When we upgraded to our new organic mattress this week, it left us with a spare queen mattress that we had no use for. We considered a few options for getting rid of it – selling it on craigslist, donating it to Goodwill, etc. But in the end we decided it was the perfect opportunity to give Freecycle a try.
is a system you guys actually taught us about. It’s a network of locally run message boards where people can exchange unwanted items for free. It’s a pretty simple concept, but it seems to work very well at keeping unwanted items out of landfills. Heck, alone has over 150,000 listings posted (you can right here). We joined the Richmond list months ago to learn the ropes, but hadn’t actively participated until this past weekend (thanks to our mattress situation). Here’s how our first adventure in Freecycling went down:
On Sunday afternoon I posted this simple message on the Richmond Freecycle board based on the guidelines of the group: “OFFER: Queen Mattress, Bon Air. Queen mattress (Sealy brand) in fair condition, just upgraded to organic mattress and don’t need it anymore…” It’s a super easy formula to follow. Just lead with the word “OFFER” if you have something to give or “WANTED” if you’re seeking something to receive. After that it’s just a quick description of the item and your location.
Lucky us, our offer of a free queen-sized mattress tickled someone’s fancy almost immediately. It took just one hour for someone to respond to my listing (via Yahoo! Chat, oh technology).
Now, it’s worth mentioning that it’s smart to exercise a bit of caution when arranging meet-ups with strangers (need we mention the recent horror stories about craiglist?). Some people may prefer to meet in a public place, but with a mattress and a small car it didn’t really make sense for us (but we were certain to coordinate the exchange for a time when Sherry and I were both home during daylight hours. And we of course kept our loud-mouthed nearby). So we gave our free-mattress-hunter some quick directions to our house and got his free gift ready for pick up on the porch.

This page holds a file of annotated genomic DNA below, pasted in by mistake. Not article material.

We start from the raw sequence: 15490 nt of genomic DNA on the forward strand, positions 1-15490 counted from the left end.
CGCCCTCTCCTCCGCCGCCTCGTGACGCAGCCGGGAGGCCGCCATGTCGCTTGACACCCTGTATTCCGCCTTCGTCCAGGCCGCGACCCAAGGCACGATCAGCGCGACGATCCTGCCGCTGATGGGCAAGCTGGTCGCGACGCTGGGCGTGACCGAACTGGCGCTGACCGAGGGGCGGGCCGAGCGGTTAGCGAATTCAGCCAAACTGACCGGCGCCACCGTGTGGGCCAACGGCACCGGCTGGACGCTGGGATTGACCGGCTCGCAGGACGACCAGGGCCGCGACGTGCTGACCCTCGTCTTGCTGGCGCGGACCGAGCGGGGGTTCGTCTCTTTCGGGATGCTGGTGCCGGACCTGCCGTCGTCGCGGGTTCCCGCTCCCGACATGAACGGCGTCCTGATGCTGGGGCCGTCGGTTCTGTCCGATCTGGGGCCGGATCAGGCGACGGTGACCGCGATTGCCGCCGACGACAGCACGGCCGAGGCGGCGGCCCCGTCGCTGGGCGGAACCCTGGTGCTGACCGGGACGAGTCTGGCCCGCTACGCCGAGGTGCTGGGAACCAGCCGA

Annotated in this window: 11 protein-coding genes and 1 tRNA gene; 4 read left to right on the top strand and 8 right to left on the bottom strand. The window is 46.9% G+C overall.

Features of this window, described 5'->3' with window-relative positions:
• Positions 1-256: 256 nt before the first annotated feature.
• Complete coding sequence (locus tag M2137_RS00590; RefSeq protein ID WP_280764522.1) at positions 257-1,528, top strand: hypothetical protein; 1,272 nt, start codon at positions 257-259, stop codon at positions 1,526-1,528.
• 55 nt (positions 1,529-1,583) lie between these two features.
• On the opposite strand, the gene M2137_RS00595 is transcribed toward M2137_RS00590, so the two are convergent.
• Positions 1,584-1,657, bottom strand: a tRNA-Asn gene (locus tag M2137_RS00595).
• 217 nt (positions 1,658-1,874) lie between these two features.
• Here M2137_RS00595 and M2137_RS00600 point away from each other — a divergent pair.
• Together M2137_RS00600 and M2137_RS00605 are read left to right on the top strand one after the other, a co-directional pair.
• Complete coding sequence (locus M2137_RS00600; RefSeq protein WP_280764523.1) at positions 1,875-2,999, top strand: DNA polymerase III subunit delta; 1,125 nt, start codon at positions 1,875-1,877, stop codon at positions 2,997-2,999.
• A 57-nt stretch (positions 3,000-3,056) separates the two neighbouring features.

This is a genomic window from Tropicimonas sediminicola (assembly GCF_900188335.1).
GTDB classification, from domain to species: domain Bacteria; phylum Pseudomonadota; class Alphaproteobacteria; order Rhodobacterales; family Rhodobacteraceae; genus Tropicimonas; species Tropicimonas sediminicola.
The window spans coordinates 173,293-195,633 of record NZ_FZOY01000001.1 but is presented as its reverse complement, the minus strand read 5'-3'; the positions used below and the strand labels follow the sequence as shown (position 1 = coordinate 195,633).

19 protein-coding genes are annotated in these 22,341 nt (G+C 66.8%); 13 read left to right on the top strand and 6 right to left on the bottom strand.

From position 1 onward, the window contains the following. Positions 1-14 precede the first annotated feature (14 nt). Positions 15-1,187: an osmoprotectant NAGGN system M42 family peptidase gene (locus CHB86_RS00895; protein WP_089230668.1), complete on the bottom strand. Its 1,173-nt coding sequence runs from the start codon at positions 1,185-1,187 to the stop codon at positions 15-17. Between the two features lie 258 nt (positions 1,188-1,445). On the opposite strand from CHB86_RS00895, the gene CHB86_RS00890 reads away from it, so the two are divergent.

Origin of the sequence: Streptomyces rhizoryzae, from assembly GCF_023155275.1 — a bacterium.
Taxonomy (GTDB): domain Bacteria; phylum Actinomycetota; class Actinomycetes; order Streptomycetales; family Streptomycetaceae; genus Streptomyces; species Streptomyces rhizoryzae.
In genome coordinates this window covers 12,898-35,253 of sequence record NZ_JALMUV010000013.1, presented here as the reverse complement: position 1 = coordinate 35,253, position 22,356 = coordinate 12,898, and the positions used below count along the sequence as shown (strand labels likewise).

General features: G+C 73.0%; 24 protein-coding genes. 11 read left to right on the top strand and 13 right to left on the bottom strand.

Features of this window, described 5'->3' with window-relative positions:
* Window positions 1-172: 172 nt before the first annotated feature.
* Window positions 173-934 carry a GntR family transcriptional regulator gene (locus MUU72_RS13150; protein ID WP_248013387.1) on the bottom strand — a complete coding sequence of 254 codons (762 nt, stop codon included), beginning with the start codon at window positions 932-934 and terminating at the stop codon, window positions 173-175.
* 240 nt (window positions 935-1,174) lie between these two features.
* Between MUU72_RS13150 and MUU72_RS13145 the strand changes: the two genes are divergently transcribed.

The guy arrived about 20 minutes later with his wife, son and truck. We learned that they had been put in a tight spot because their landlord had defaulted on his payments, giving them almost zero notice that there were being kicked out. They barely had enough time to pack more than a few bags before they were essentially homeless (and completely bedless). This free mattress meant they no longer had to sleep on the hard floor of their new place. You can imagine how happy we were to watch it ride away with a family in need, absolutely no money exchanged. We smiled for the rest of the day.
Then all that was left to do was to post our follow-up “TAKEN” message (meaning the previously offered item is no longer available). It felt almost unreal that we were doing it a mere 90 minutes after posting our “OFFER.” So what’s our take on Freecycle after our first swap session? Quick, simple, and win-win. It’s all about people coming together to help each other out (strangers no less) while keeping things out of landfills. What’s not to like about that?
Have any of you had good experiences with Freecyle in your area – either giving or receiving something for zero, zilch, nada? We can’t wait to keep an eye out for a free item that we might need (perhaps one that needs a makeover…) – after all, we figure we’ve earned a few good karma points towards something, right?